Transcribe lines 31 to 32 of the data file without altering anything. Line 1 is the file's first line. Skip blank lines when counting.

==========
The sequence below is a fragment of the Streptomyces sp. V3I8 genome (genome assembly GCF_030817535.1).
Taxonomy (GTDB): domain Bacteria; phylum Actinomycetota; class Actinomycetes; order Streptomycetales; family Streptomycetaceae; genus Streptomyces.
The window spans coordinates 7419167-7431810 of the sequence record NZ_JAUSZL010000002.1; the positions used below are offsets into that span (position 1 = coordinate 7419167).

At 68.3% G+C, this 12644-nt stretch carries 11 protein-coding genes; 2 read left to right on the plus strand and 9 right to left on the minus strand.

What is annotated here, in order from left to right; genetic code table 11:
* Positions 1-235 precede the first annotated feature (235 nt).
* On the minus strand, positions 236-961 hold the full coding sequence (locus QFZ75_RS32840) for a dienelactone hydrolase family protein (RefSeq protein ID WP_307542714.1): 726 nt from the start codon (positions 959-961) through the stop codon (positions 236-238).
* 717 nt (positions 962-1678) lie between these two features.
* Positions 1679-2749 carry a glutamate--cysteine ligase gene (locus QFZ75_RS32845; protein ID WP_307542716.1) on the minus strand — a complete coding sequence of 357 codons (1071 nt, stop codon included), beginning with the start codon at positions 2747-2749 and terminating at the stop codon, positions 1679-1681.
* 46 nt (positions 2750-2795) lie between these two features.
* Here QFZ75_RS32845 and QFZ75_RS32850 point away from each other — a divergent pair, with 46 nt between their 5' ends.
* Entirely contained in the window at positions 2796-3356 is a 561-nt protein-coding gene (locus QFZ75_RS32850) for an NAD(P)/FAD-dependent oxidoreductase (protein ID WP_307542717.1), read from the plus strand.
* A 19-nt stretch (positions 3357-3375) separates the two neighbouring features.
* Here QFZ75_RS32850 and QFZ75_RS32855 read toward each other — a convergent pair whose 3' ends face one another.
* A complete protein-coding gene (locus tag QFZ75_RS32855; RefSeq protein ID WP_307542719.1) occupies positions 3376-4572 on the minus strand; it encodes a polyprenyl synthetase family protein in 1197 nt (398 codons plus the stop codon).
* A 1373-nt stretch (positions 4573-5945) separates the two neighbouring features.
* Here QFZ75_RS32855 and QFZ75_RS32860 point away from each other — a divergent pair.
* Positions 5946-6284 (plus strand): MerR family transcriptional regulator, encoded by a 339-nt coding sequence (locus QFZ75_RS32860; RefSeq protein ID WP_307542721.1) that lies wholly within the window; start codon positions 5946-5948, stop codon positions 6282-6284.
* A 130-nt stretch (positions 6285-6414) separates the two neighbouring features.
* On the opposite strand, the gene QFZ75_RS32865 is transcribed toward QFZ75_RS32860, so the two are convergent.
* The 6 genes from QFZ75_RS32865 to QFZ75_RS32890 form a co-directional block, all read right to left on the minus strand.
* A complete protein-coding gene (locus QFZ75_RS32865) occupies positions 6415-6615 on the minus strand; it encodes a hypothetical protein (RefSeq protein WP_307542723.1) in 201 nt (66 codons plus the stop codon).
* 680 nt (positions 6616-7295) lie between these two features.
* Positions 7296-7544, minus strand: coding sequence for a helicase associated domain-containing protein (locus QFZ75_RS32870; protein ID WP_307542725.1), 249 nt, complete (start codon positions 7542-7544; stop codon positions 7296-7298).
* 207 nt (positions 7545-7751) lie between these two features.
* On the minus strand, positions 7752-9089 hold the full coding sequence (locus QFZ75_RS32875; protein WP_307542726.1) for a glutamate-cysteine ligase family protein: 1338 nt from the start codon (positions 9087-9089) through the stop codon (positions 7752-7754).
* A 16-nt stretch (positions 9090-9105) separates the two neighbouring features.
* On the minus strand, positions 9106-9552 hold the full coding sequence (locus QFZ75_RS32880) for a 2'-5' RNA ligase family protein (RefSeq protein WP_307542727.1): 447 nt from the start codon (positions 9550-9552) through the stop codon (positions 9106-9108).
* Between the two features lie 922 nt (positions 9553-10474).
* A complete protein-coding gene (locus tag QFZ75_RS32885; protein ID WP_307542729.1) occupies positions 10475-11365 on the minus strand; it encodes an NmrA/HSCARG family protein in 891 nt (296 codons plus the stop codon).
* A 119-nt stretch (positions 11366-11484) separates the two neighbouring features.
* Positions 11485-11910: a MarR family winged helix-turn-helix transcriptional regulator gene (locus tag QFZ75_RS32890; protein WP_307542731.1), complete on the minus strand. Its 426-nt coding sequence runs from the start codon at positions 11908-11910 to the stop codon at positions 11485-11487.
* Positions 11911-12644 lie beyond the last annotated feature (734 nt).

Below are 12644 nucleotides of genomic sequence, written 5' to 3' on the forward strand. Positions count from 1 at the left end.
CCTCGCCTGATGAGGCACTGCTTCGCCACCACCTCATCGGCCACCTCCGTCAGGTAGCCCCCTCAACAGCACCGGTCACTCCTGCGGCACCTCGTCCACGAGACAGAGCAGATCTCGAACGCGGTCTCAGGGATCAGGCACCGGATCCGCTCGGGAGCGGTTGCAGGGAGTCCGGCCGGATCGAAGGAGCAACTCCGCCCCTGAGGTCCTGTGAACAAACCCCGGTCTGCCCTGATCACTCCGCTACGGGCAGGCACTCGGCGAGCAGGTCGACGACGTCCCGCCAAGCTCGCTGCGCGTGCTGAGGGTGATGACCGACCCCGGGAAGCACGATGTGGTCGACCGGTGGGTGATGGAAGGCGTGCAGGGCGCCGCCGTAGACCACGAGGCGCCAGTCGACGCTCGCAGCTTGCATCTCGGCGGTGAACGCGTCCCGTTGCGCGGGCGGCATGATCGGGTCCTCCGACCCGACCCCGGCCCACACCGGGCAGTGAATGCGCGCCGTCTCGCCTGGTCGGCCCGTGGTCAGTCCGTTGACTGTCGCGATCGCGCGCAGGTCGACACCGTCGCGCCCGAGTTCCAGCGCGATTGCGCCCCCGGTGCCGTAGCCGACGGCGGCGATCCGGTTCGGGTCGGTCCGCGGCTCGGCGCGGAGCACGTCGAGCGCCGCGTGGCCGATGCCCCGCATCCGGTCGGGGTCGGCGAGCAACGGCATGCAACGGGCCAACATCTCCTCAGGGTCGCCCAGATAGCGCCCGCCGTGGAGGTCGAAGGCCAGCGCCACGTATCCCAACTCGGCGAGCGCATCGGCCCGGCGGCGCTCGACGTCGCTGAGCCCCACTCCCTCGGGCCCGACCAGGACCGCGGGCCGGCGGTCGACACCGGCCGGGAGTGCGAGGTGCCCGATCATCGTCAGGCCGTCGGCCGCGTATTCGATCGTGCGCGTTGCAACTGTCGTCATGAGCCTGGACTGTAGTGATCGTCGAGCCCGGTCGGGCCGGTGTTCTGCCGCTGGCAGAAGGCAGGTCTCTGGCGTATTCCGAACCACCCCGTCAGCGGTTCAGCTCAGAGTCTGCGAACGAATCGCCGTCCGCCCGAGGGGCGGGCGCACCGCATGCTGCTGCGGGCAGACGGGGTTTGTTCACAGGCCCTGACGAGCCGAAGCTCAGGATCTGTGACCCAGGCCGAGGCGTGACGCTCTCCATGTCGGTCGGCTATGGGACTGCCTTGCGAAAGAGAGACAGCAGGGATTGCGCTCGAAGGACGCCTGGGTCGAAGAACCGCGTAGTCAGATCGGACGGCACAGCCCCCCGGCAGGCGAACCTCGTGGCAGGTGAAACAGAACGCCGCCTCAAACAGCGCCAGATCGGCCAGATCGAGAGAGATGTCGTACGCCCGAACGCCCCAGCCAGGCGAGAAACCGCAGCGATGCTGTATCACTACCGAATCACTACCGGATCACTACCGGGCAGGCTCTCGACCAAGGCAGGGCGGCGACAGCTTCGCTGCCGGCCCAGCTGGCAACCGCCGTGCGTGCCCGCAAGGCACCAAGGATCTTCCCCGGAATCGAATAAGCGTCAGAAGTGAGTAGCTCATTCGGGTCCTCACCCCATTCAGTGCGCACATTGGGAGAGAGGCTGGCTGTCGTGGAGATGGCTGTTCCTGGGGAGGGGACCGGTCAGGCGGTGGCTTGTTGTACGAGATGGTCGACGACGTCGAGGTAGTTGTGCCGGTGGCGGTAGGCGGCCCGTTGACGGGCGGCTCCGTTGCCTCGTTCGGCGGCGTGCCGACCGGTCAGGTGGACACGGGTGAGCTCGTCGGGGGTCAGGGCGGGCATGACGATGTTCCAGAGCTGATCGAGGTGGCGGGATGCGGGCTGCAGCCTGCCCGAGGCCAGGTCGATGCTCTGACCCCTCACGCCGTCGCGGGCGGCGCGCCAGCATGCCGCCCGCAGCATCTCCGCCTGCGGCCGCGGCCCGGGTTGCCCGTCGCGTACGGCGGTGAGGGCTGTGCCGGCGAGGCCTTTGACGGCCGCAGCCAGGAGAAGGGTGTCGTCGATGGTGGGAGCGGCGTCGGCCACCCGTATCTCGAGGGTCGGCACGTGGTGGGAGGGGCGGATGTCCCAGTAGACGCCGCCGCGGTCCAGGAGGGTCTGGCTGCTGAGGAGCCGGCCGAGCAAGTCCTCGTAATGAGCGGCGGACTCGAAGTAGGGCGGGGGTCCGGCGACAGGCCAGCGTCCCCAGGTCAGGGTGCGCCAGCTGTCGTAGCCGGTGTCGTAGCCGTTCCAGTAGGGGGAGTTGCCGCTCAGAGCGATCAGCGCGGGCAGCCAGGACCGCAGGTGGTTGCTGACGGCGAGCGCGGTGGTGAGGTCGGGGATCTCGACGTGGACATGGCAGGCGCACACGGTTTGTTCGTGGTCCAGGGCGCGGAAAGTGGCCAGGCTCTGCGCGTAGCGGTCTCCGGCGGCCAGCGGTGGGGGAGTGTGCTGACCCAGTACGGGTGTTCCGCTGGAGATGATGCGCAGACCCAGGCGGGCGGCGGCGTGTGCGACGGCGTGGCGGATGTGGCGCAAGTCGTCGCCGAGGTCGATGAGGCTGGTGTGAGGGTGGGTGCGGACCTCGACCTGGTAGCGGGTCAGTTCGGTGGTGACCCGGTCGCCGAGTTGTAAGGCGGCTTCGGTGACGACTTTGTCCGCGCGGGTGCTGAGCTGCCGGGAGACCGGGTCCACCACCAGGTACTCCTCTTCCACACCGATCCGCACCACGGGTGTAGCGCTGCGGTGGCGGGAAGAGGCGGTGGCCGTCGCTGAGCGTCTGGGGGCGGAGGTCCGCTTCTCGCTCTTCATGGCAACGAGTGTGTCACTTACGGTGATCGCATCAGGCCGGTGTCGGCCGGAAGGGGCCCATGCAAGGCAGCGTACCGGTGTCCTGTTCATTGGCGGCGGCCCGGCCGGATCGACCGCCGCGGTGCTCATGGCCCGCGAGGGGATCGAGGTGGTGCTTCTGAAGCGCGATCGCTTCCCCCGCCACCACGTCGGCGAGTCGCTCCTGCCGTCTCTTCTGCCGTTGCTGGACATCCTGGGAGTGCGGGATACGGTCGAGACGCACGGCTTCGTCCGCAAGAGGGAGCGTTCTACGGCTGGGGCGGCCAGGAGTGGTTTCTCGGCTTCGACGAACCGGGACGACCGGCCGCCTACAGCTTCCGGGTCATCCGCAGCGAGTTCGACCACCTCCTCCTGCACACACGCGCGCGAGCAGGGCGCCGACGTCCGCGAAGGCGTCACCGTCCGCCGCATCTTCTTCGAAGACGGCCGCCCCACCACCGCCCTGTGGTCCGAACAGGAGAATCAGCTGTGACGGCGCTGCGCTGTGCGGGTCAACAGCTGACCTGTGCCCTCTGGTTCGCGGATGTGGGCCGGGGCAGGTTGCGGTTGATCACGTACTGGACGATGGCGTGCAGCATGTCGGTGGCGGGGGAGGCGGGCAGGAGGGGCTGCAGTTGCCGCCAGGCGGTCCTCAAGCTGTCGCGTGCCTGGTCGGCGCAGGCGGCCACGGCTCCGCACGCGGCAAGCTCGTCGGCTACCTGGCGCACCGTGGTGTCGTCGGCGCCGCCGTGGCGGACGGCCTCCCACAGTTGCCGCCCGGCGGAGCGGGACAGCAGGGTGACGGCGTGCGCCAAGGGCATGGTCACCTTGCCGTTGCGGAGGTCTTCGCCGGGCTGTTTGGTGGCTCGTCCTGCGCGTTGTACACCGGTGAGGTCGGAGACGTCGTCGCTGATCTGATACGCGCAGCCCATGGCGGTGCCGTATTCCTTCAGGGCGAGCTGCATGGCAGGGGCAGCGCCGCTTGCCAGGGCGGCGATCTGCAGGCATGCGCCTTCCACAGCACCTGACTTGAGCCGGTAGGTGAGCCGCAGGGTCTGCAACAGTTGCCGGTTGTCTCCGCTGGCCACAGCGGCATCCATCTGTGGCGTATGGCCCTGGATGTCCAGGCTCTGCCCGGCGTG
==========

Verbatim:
* A 119-nt stretch (positions 11366-11484) separates the two neighbouring features.
* Positions 11485-11910: a MarR family winged helix-turn-helix transcriptional regulator gene (locus tag QFZ75_RS32890; protein WP_307542731.1), complete on the minus strand. Its 426-nt coding sequence runs from the start codon at positions 11908-11910 to the stop codon at positions 11485-11487.